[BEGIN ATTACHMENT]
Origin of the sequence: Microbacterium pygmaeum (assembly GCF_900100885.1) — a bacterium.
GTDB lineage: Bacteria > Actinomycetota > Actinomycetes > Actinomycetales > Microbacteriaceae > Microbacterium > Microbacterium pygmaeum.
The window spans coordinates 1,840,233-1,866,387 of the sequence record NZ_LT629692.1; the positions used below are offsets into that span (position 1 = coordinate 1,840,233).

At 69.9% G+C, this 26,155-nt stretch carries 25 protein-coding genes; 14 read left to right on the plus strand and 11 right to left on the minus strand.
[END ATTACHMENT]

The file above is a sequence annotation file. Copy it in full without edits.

Origin of the sequence: Microbacterium pygmaeum (assembly GCF_900100885.1) — a bacterium.
GTDB lineage: Bacteria > Actinomycetota > Actinomycetes > Actinomycetales > Microbacteriaceae > Microbacterium > Microbacterium pygmaeum.
The window spans coordinates 1,840,233-1,866,387 of the sequence record NZ_LT629692.1; the positions used below are offsets into that span (position 1 = coordinate 1,840,233).

At 69.9% G+C, this 26,155-nt stretch carries 25 protein-coding genes; 14 read left to right on the plus strand and 11 right to left on the minus strand.